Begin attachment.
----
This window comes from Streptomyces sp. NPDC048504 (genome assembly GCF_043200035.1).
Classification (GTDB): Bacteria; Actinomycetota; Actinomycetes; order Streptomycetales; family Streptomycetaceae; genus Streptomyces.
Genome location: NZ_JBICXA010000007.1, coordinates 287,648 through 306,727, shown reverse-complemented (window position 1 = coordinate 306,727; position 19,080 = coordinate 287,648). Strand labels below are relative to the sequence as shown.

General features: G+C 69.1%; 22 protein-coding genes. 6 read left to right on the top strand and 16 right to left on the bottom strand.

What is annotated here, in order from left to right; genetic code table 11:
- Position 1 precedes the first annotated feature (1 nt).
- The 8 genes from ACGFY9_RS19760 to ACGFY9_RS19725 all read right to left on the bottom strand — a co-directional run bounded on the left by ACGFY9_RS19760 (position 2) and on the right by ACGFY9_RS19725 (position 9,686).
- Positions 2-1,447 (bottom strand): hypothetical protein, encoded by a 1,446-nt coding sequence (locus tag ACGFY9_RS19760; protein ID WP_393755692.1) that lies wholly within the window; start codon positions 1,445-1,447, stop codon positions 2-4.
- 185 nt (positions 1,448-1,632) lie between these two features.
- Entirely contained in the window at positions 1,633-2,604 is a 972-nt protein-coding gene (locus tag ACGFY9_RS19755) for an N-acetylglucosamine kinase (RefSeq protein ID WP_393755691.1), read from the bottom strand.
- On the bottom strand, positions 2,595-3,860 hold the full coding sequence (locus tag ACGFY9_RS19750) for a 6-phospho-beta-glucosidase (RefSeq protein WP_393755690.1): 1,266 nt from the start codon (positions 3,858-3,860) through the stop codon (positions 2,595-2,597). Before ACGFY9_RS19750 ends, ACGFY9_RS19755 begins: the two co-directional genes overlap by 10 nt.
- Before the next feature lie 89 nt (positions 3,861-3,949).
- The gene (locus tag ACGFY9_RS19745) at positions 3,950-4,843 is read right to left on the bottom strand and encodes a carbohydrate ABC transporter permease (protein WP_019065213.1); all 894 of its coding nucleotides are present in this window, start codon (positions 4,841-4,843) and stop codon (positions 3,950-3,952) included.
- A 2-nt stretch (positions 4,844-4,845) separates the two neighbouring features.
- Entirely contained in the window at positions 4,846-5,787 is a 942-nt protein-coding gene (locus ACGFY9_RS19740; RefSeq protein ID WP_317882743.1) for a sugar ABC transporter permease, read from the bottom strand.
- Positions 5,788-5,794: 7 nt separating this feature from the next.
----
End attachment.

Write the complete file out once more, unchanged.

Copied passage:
This window comes from Streptomyces sp. NPDC048504 (genome assembly GCF_043200035.1).
Classification (GTDB): Bacteria; Actinomycetota; Actinomycetes; order Streptomycetales; family Streptomycetaceae; genus Streptomyces.
Genome location: NZ_JBICXA010000007.1, coordinates 287,648 through 306,727, shown reverse-complemented (window position 1 = coordinate 306,727; position 19,080 = coordinate 287,648). Strand labels below are relative to the sequence as shown.

General features: G+C 69.1%; 22 protein-coding genes. 6 read left to right on the top strand and 16 right to left on the bottom strand.

What is annotated here, in order from left to right; genetic code table 11:
- Position 1 precedes the first annotated feature (1 nt).
- The 8 genes from ACGFY9_RS19760 to ACGFY9_RS19725 all read right to left on the bottom strand — a co-directional run bounded on the left by ACGFY9_RS19760 (position 2) and on the right by ACGFY9_RS19725 (position 9,686).
- Positions 2-1,447 (bottom strand): hypothetical protein, encoded by a 1,446-nt coding sequence (locus tag ACGFY9_RS19760; protein ID WP_393755692.1) that lies wholly within the window; start codon positions 1,445-1,447, stop codon positions 2-4.
- 185 nt (positions 1,448-1,632) lie between these two features.
- Entirely contained in the window at positions 1,633-2,604 is a 972-nt protein-coding gene (locus tag ACGFY9_RS19755) for an N-acetylglucosamine kinase (RefSeq protein ID WP_393755691.1), read from the bottom strand.
- On the bottom strand, positions 2,595-3,860 hold the full coding sequence (locus tag ACGFY9_RS19750) for a 6-phospho-beta-glucosidase (RefSeq protein WP_393755690.1): 1,266 nt from the start codon (positions 3,858-3,860) through the stop codon (positions 2,595-2,597). Before ACGFY9_RS19750 ends, ACGFY9_RS19755 begins: the two co-directional genes overlap by 10 nt.
- Before the next feature lie 89 nt (positions 3,861-3,949).
- The gene (locus tag ACGFY9_RS19745) at positions 3,950-4,843 is read right to left on the bottom strand and encodes a carbohydrate ABC transporter permease (protein WP_019065213.1); all 894 of its coding nucleotides are present in this window, start codon (positions 4,841-4,843) and stop codon (positions 3,950-3,952) included.
- A 2-nt stretch (positions 4,844-4,845) separates the two neighbouring features.
- Entirely contained in the window at positions 4,846-5,787 is a 942-nt protein-coding gene (locus ACGFY9_RS19740; RefSeq protein ID WP_317882743.1) for a sugar ABC transporter permease, read from the bottom strand.
- Positions 5,788-5,794: 7 nt separating this feature from the next.